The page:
Road To The Olympic Games


Kenyan athletes in limbo as WADA deadline nears

Olympic 800-metre champion just one of the Kenyan athletes caught in the cross-fire as government has yet to comply with anti-doping rules.

Lack of doping legislation could mean exclusion from international competition

Kenya's David Rudisha, the Olympic and world champion in the 800 metres, fears international penalties if his government doesn't meet a Tuesday deadline imposed by the World Anti-Doping Agency to pass anti-doping legislation. (Andy Lyons/Getty)

David Rudisha fears his hard work preparing for this year's Olympics will go "down the drain" with Kenya expected to miss another World Anti-Doping Agency deadline, moving it a step closer to being declared non-compliant with global rules.

That might lead to the IAAF, track and field's governing body, considering a sterner punishment for Kenya.

"We (athletes) are training hard and it is a pity if all this will go down the drain if Kenya is banned from the sport," Rudisha, the Olympic champion and world record-holder in the 800 metres, told Kenya's Citizen news website on Friday.

Under scrutiny after four years of doping scandals — and seemingly little action from authorities — Kenya is unlikely to be able to pass a new anti-doping law required by WADA by Tuesday's deadline.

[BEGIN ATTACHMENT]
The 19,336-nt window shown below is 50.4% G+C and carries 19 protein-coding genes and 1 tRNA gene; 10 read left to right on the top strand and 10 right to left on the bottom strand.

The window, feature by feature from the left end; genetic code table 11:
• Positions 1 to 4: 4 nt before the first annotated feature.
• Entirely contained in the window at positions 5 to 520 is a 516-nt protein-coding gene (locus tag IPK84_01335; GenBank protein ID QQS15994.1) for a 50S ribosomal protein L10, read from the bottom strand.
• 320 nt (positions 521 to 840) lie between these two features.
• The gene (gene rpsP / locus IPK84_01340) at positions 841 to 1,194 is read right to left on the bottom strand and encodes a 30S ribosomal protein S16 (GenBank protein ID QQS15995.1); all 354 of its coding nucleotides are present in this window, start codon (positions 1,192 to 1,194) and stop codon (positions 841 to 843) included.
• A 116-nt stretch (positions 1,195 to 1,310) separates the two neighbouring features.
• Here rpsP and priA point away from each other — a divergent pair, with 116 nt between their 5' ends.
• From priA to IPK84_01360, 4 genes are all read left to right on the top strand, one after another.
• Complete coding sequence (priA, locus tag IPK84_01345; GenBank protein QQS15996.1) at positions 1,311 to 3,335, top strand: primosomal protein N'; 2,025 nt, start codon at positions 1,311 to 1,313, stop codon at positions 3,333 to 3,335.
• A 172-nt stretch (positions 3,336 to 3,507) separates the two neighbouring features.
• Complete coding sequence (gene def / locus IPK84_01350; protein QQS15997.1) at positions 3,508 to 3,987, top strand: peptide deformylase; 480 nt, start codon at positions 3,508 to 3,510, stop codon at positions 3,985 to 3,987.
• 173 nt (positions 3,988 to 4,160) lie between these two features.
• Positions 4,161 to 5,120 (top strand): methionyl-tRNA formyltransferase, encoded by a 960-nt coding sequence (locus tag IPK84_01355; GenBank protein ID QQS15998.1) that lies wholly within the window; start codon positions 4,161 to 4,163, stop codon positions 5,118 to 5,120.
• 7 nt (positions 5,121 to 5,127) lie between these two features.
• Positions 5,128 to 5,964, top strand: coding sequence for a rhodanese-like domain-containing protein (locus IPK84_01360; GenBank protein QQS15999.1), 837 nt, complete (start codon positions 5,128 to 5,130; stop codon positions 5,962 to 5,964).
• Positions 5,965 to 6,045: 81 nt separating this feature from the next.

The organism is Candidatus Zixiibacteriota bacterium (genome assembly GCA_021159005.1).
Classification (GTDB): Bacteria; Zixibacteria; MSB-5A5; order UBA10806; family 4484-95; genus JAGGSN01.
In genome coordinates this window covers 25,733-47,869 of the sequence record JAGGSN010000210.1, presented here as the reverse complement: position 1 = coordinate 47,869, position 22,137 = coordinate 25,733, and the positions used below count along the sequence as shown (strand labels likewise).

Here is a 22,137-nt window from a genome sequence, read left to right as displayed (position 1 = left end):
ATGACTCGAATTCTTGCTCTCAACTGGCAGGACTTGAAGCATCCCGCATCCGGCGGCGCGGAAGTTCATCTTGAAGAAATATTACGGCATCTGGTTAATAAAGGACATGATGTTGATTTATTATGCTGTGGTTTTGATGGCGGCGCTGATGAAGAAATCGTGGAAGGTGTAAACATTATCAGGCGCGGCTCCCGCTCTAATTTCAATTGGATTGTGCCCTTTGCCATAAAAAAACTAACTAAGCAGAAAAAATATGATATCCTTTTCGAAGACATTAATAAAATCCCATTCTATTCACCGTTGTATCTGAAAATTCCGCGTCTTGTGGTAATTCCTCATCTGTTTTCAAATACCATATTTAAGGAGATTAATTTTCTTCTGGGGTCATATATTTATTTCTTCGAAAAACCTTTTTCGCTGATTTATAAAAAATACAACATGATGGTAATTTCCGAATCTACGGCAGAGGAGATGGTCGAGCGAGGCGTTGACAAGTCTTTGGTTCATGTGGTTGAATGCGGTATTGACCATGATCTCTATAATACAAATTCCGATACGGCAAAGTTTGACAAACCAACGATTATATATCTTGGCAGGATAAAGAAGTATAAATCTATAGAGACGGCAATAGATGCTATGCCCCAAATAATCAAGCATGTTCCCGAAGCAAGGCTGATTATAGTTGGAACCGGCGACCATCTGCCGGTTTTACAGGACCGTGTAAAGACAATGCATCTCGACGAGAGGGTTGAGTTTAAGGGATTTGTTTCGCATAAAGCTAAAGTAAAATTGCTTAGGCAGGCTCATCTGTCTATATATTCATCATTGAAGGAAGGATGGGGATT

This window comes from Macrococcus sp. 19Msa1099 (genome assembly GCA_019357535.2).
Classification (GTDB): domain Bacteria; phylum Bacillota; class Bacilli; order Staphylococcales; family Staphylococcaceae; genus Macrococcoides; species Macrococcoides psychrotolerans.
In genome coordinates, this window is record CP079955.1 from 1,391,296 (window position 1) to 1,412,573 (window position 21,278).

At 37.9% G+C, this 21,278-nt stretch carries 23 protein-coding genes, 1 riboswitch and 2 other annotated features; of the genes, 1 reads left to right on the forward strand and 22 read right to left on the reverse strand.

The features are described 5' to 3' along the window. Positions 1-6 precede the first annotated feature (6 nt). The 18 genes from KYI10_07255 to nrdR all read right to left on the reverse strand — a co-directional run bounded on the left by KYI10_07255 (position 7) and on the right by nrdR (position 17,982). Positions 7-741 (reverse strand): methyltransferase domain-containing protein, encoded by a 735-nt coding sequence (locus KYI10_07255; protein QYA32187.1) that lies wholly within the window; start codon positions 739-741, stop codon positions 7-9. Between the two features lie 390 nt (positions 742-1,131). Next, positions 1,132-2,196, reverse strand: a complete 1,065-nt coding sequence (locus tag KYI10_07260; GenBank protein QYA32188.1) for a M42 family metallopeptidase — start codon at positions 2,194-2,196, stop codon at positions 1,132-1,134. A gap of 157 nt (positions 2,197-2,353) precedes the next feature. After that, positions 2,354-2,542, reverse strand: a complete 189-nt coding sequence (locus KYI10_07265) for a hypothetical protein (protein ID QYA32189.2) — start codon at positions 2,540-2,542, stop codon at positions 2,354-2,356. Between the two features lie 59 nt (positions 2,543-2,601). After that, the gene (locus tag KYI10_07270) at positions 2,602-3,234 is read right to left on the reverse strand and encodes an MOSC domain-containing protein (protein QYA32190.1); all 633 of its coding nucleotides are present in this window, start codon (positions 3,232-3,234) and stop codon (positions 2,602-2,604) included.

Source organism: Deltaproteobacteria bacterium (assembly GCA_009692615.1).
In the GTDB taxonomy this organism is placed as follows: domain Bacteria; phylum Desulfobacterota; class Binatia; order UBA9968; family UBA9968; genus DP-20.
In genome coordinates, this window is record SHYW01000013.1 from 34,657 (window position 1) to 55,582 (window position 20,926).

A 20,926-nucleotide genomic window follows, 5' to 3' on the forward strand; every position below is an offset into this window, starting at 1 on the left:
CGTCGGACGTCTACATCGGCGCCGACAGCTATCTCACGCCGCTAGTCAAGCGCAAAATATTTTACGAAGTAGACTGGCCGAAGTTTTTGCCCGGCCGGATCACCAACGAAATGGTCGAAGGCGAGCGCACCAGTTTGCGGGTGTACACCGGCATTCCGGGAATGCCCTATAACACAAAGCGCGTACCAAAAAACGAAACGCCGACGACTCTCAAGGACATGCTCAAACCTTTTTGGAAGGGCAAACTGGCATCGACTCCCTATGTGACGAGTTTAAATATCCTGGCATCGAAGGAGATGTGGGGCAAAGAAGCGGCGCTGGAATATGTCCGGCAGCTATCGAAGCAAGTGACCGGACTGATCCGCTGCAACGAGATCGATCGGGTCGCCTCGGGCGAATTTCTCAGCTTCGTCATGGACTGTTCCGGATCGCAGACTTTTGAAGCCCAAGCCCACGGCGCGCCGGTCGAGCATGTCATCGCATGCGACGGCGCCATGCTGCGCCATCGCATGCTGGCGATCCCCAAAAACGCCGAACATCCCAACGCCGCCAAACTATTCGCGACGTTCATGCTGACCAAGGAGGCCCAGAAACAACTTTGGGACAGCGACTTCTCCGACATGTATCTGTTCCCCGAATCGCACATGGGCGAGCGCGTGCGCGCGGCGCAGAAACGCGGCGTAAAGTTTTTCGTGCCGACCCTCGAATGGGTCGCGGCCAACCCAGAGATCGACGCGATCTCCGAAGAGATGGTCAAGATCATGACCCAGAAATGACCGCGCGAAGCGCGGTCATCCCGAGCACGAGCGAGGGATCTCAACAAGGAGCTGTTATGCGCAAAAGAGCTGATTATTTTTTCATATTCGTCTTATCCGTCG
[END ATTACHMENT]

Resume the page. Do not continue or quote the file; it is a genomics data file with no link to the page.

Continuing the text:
Rudisha criticized Kenya's government for failing to do the work to get the country's anti-doping program up to scratch.

"We were given enough time to do all these things. I don't understand why these people are not treating the matter with a lot of seriousness. It's really unfortunate because the ball was thrown to them — the government and the (sports) ministry," Rudisha said.

40 Kenyan athletes banned since 2012

Kenya's parliament went on a month-long recess Thursday without passing the anti-doping law, meaning it likely won't be in place when WADA's compliance review committee meets about Kenya next week. Kenya was already given that new deadline after missing a Feb. 11 date to pass legislation and properly set up and fund its new anti-doping agency.

Kenya has major doping problems, with 40 athletes banned since the 2012 London Olympics and four senior track and field officials under investigation by the IAAF for what the global body said was possible subversion of the anti-doping process.

Those cases, the missed WADA deadline, and new revelations by The Associated Press that some Kenyan runners have been competing in international races while banned for doping could combine to convince the IAAF to suspend Kenya, as it did with Russia.

With the Olympics in Rio de Janeiro just four months away, Kenya was seeking another extension to the April 5 deadline, a government official said Friday, after briefing WADA on efforts to pass the anti-doping bill into law.

However, WADA has reiterated that its timeline remains unchanged: The independent compliance review committee will meet Tuesday and make a recommendation to WADA's board at its May 12 meeting in Montreal. WADA's board will then make the final decision over whether to declare Kenya non-compliant.

"It's a shame. We had time on our side and it now depends on what WADA will decide," Rudisha said.

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